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Healthcare philanthropy annual giving

GOBEL Subject Matter Expert Blog: Why Employee Giving Campaigns Matter

By Ann Fisher

Director of Annual Giving, Leadership Annual Giving and Data Services, Michigan Medicine

Many nonprofits struggle with the concept of employee giving. Leadership is afraid of negative feedback about the program, and employees, who do tend to make much less than they would in the business sector, can sometimes feel like we have no right to ask them to give back. Especially right now in healthcare, where we know many of our colleagues are struggling with elevated levels of burnout and staff attrition or fluctuations, it may seem like an employee campaign is more trouble than it is worth.

Despite the challenges, or perhaps because of them, these efforts are important beyond just the dollars they raise for your organization. Employee giving can help build strong bonds between your employees and your organization. At a previous organization where I worked, we did a survey of donors and asked what made them feel most connected to the organization. The No. 1 answer was through their annual gift! Surprised? You shouldn’t be! We so often think about what we get from donors, that we tend to forget what we give them: that warm feeling of doing something good.

Employee giving is a key aspect of building a culture of philanthropy at your organization. But what does this really mean? The Oxford dictionary defines culture as “the customs, arts, social institutions, and achievements of a particular nation, people, or other social group.” To create a culture of philanthropy, you should try to make philanthropy an essential part of who you are as an organization.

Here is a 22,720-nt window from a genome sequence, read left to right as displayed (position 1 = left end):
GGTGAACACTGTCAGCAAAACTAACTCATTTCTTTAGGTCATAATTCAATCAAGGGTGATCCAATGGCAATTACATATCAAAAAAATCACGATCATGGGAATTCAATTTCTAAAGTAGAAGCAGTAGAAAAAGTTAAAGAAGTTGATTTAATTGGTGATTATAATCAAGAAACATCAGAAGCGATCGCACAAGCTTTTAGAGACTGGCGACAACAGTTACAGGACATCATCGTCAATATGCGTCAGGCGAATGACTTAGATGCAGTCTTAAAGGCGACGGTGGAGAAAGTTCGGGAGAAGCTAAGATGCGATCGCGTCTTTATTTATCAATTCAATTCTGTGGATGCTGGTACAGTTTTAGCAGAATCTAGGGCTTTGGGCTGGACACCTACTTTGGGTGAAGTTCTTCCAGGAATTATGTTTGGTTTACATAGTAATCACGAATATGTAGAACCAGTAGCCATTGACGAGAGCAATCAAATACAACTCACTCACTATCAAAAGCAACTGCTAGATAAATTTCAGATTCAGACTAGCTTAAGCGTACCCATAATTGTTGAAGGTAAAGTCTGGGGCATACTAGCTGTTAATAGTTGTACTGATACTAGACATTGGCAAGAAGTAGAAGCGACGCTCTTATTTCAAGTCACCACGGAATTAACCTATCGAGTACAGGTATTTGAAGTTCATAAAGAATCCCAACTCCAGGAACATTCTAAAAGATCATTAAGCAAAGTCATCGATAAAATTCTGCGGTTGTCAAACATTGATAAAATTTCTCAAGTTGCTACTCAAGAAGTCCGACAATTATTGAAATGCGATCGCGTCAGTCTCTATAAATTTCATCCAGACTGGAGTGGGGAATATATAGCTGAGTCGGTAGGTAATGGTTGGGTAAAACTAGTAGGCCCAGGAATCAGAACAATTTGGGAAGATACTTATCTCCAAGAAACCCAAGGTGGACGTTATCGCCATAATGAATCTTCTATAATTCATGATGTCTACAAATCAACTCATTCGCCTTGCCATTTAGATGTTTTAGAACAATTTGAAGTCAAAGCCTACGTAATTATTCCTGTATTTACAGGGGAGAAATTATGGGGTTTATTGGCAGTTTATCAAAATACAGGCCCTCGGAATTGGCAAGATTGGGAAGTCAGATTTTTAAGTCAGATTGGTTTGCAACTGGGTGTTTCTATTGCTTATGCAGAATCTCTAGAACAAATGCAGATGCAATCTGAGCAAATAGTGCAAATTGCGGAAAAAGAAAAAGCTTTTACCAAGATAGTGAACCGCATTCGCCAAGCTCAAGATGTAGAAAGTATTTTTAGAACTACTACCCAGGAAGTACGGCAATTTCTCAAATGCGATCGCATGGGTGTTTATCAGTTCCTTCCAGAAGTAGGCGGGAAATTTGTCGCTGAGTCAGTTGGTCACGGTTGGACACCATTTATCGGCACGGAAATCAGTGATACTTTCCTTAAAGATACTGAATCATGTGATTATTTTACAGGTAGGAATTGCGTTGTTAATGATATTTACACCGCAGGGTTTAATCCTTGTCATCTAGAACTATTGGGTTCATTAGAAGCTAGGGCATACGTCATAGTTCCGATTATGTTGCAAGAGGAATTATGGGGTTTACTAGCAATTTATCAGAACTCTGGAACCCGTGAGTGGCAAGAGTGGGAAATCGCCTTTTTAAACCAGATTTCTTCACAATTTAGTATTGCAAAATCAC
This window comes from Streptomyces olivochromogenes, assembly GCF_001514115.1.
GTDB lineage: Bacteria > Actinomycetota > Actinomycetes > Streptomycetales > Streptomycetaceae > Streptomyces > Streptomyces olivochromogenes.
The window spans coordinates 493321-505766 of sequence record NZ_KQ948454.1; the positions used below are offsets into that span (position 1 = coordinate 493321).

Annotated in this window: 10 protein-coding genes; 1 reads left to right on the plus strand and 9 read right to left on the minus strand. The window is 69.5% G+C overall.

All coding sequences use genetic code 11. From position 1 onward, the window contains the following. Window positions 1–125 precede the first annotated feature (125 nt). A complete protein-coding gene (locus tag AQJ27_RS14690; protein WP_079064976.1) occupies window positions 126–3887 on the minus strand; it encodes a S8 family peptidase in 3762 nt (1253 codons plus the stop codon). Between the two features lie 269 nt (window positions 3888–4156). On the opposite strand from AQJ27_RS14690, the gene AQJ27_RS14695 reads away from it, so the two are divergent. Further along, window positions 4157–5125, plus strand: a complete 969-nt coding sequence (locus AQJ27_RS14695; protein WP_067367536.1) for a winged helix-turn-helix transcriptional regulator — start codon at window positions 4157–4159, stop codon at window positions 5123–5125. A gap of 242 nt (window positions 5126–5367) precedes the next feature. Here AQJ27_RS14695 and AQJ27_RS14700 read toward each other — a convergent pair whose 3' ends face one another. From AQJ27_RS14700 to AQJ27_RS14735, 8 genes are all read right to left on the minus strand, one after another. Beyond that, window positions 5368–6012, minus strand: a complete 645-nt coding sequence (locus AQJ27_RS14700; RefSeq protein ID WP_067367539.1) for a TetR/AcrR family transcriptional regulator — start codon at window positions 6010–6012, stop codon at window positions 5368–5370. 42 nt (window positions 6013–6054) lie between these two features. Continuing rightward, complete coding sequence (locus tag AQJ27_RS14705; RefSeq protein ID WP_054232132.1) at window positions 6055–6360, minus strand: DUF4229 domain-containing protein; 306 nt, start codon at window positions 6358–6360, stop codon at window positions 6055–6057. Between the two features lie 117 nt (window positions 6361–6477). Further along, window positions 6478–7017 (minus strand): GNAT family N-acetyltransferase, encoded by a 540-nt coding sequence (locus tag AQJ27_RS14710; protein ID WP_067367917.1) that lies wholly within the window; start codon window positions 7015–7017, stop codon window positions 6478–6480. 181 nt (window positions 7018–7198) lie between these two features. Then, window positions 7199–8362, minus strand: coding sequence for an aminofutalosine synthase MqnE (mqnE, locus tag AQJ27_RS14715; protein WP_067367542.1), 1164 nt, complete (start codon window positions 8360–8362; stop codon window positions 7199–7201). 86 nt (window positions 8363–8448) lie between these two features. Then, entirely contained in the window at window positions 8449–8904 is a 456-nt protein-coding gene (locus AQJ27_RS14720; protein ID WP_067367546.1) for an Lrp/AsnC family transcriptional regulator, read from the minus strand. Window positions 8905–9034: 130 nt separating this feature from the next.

Even if your organization does not have an active employee giving campaign, there probably still is a culture of philanthropy that already exists. Your colleagues are very generous people. Personally, I am always seeing announcements for food drives, runs, and walks posted by my coworkers.

You may be asking yourself “Why don’t more employees give to us?” There are a few reasons:

  1. They do not know that you are a nonprofit. Unlike the American Heart Association or your local food bank, many people do not realize that hospital systems are nonprofits. So, education is an important component of a strong employee giving campaign.
  2. They are not sure you need money or understand where it goes. Just like any nonprofit, you must help your potential donors understand that their money has an impact.
  3. You do not ask. The golden rule of giving is that we must ask. There will be those who will not like the message, but that is always true of any annual giving effort. We cannot allow the voices of a few to deny the opportunity for all our colleagues to choose if they wish to give.

Let’s take this a step further.

What if you were to change the culture of your organization to one that embraces employee giving? What does that do beyond the dollars and donors that those employees represent?

Creating or continuing to build a culture of gratitude is important. Your employees are first and foremost members of your community – if you get them on board, imagine the ripple effect that will happen. Employees who are engaged in philanthropy bring that message back to their families, friends, and other members of your community.

Ready to get started on this years’ campaign?

Below you’ll find some tips on running a successful campaign. While every organization is different, here are some best practices we are seeing out in the field:

  1. Peer leaders are the best communicators for your employee campaign. Messaging from leadership will appear too hierarchical and give a sense that people are required to give. The most successful campaigns are the ones that are structured as peer fundraising efforts. This also creates an opportunity to gamify the campaign and rally your community around something engaging. When it comes to appeals, the stories should be from fellow colleagues in the trenches sharing why they give and what it means to them.